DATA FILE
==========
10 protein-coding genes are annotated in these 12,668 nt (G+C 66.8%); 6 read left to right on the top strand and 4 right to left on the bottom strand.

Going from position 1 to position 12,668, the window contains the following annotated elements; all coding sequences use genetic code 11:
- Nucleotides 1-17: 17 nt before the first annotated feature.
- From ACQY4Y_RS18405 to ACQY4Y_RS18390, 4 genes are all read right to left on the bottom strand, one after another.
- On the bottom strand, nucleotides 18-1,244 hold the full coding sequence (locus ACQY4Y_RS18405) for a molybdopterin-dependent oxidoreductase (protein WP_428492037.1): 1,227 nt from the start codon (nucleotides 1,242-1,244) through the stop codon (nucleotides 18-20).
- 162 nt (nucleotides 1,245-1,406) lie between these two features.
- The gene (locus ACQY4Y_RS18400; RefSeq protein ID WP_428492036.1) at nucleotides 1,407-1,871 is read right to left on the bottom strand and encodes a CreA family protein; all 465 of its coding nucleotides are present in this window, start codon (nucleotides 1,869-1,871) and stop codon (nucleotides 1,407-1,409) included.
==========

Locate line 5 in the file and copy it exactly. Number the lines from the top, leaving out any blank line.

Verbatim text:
- On the bottom strand, nucleotides 18-1,244 hold the full coding sequence (locus ACQY4Y_RS18405) for a molybdopterin-dependent oxidoreductase (protein WP_428492037.1): 1,227 nt from the start codon (nucleotides 1,242-1,244) through the stop codon (nucleotides 18-20).